Sunday, September 13, 2009

Call Me A Weenie

















































Mug shots: Pix of Thomas B. Sawyer (top) and William Bernhardt (bottom) came from the Web. I snapped the photo of Ridley Pearson at Left Coast Crime-Monterey 2004.




By Pat Browning

I’m a weenie. Can’t stand suspense. Makes my skin itch. I’ve been known to turn to the last page of a book to find out who lives, who dies, and then go back and finish reading the book. A story is a story. Even if I know how it ends, I want to know how it gets there from here.

I’ve recently read three excellent suspense novels by seasoned authors. All three books are different, but all three are page-turners.

You might assume from the riveting first pages of Thomas B. Sawyer’s NO PLACE TO RUN that a guy named Bill Lawrence is the protagonist. You might be right. You might be wrong. Things are not always what they seem in this Byzantine tale of the discovery of certain facts about the events leading to 9/11 – and the desperate, damn-the-costs attempt to prevent them from emerging.

What rogue federal agents do to protect a powerful Washington figure with a connection to the terror attacks of 9/11 makes for nasty business. Sawyer brings it down to human levels with a 24 year-old sister and her young brother running for their lives, trusting no one, not even the agent intent on saving them, as they try to solve cryptic evidence uncovered by their father.

Sawyer is a TV/film veteran and it shows in the quick cuts from scene to scene, with no wasted motion. Along about page 50 the story stretches out a little with a bit of back-story. But don’t get comfortable. The whole thing blows up with a shocking twist, and takes off in a different, unexpected direction.

NO PLACE TO RUN is an exciting, satisfying, thought-provoking stomach-churner, one worth staying up late to finish.

Ridley Pearson’s KILLER SUMMER is a kind of “Mission Impossible” in reverse. The bad guys are the derring-do team, led by master thief Cantell, planning the perfect heist down to the smallest detail. Idaho’s Sun Valley and environs (towns Hailey and Ketchum) make a perfect setting. The occasion is the annual wine auction, a high society fundraiser. At stake are three old bottles of wine, said to be gifts from Thomas Jefferson to John Adams.

The stage is set. What can possibly go wrong? Just about everything, beginning with a scholar who claims the wines are fakes. Sheriff Walt Fleming and his deputies are a half step behind all the way.

Walt Fleming is an interesting character. Nothing flashy about him, but he’s a good, solid lawman and an expert tracker of those on the wrong side of the law. The last part of the book gives a totally unexpected twist to the heist, ending in a nail-biting pursuit through Idaho’s rugged terrain.

I tried to look up the places where the action takes place, but Idaho looks like one big national forest and wilderness area in a road atlas. Even online maps were no help. This is one time I would have enjoyed seeing a map at the front of the book. I’m a fan of Pearson’s Lou Boldt series, and have added his newer Walt Fleming series to my favorites list.

CAPITOL CONSPIRACY by William Bernhardt has two settings, Oklahoma and Washington D.C. Bernhardt’s contemporary Oklahoma settings are so real it’s like being set down in a particular neighborhood, being part of the action. Offhand I can’t think of another writer who does it as well, except for Robert Fate in his BABY SHARK books.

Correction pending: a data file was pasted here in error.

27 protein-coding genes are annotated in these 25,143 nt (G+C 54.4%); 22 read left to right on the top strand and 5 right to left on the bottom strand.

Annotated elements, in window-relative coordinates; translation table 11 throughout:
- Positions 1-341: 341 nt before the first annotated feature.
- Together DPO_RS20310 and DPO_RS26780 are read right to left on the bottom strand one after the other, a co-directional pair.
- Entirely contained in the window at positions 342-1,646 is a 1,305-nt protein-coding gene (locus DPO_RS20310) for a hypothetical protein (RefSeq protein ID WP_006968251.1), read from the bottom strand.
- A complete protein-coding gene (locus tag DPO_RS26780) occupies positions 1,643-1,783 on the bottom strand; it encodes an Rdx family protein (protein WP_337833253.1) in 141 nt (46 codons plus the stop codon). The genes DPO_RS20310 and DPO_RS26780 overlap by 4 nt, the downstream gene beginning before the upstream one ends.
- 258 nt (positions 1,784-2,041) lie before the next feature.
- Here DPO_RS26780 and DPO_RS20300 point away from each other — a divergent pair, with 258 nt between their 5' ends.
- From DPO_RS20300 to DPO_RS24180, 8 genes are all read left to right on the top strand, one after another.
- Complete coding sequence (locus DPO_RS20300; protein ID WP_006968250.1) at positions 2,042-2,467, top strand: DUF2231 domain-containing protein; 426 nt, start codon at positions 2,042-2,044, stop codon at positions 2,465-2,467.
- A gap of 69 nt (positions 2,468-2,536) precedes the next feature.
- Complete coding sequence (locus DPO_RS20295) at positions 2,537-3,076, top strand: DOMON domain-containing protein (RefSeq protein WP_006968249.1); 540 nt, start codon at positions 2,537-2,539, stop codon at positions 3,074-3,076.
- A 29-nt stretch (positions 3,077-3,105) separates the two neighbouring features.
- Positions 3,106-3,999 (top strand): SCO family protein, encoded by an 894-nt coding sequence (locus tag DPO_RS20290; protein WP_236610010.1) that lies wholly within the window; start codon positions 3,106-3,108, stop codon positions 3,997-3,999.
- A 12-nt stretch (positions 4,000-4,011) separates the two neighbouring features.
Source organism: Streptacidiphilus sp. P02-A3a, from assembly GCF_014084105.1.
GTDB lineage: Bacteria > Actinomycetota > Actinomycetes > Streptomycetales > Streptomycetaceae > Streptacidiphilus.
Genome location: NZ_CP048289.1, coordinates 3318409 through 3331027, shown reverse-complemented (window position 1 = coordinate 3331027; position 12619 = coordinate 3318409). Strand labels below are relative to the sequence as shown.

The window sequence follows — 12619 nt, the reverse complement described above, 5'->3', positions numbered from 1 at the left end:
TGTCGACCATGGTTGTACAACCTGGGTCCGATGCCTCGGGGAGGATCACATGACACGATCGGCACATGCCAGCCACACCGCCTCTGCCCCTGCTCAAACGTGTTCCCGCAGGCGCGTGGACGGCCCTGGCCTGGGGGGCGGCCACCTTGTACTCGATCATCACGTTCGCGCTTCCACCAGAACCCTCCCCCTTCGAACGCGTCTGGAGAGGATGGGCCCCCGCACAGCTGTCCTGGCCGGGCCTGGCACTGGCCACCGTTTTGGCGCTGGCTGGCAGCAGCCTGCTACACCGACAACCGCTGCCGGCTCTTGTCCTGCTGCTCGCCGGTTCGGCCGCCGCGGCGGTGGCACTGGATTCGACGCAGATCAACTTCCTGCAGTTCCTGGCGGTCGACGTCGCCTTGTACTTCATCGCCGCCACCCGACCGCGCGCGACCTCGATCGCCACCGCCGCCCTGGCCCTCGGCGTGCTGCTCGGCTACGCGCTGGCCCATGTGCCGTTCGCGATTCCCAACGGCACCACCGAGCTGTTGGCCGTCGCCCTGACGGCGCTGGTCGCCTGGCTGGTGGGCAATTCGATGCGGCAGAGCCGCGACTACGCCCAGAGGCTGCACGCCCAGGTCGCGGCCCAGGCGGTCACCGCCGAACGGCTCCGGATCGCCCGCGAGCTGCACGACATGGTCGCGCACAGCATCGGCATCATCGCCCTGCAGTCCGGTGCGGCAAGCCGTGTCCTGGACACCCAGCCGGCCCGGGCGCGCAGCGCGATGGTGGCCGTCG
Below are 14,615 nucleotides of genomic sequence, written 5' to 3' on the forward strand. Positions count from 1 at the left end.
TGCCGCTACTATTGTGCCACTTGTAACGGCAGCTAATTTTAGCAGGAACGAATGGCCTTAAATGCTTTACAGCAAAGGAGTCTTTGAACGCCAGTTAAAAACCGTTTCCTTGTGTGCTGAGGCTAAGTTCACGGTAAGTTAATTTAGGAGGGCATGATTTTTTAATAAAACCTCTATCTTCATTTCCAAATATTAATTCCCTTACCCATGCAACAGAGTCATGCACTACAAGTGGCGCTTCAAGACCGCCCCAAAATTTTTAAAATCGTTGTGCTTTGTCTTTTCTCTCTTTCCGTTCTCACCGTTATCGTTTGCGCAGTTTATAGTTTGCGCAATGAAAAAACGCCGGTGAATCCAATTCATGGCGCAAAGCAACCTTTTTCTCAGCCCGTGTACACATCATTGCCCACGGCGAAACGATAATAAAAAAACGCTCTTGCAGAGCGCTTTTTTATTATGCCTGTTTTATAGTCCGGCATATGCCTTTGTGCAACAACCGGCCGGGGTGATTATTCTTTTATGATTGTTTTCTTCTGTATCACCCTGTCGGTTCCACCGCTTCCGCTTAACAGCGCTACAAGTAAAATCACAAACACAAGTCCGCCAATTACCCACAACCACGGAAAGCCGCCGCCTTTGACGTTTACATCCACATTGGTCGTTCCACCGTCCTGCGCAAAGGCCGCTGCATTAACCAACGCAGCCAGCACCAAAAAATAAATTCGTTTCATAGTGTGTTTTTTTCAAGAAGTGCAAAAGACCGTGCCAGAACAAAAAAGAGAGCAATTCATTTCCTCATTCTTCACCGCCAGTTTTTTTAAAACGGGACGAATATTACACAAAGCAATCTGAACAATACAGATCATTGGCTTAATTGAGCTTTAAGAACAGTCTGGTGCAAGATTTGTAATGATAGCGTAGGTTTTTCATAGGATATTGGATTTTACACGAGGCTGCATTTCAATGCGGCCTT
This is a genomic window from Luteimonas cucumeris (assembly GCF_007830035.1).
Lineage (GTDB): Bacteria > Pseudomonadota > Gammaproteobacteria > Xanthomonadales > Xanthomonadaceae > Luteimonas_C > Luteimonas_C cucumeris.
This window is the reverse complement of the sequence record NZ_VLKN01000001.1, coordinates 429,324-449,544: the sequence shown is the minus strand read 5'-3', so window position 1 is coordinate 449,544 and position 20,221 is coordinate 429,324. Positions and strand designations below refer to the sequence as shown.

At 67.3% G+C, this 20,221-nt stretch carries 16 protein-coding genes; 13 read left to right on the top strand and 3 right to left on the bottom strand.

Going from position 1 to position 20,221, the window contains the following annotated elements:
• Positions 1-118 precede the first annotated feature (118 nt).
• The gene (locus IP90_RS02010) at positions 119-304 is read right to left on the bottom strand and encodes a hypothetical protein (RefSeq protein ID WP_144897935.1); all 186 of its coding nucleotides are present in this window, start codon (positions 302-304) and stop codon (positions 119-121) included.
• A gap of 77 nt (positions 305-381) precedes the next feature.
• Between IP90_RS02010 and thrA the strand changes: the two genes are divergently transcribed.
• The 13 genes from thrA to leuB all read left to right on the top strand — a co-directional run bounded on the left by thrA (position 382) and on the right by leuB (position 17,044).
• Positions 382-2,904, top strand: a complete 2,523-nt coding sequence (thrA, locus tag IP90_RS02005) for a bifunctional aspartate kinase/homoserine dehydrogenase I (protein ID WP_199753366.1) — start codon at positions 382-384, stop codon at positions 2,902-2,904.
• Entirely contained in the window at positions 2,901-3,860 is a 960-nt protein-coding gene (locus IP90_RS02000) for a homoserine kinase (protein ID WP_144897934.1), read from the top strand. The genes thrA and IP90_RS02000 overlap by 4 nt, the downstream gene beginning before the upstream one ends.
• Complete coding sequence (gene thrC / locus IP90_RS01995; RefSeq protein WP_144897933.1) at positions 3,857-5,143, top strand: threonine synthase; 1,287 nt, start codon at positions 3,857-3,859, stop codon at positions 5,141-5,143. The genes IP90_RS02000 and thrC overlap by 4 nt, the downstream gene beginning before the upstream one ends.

What kept me turning the pages of CAPITOL CONSPIRACY was the depiction of Washington shenanigans out of sight of reporters and cameras. It’s revolting, and ultimately discouraging. This book was published in 2008 but it might have been written this morning. The tenor of the times is the same.

In Oklahoma City for an anniversary commemoration of the Murrah Building bombing, the President is caught squarely in the midst of an apparent terrorist attack, barely escaping with his life. Others are not so lucky, or well protected.

The country is paralyzed by shock and fear. The President calls on Congress to amend the Constitution by suspending the Bill of Rights. At the center of the action is Ben Kincaid, a newly appointed senator filling an unexpired term.

Kincaid is a low-profile Tulsa lawyer. He’s married to his chief of staff who’s a real firecracker. Together they negotiate the treacherous halls of Congress and the national uproar over constitutional rights. The surprise ending is a testament to greed and ambition at high levels.

CAPITOL CONSPIRACY is 16th in Bernhardt’s Ben Kincaid series. Number 17, CAPITOL OFFENSE, will be released Sept. 29, and 18 in the series, CAPITOL BETRAYAL, is due out from Ballantine in March 2010. I hope to go back through the list and read some of the earlier ones.

All of a sudden I seem to be hooked on suspense novels. Right now I’m two-thirds of the way through A PLAGUE OF SECRETS, a legal drama by John Lescroart. If Lescroart knows what he’s talking about, a U.S. attorney’s reach and power is worse than scary.

4 comments:

Mark W. Danielson said...

Pat, there is no shortage of shenanigans in Washington DC, which is what makes the setting so attractive for suspense novelists:)

Sylvia Dickey Smith said...

I guess I'm a weenie too, cause I often take a peek at the last couple of pages before finishing a book. Gotta know who lives and dies and who gets what girl!

Pat Browning said...

Mark,

Until recently I avoided suspense novels like the plague, except for old Cold War novels written by Helen MacInnes,and even further back, the timeless REBECCA by Daphne DuMaurier.

But today's legal and political climate seems just ripe for suspense novels. And then there's the welcome relief of a good old fashioned caper novel. I'm enjoying them.

Pat

Pat Browning said...

Sylvia,

Here to us weenies! LOL

Pat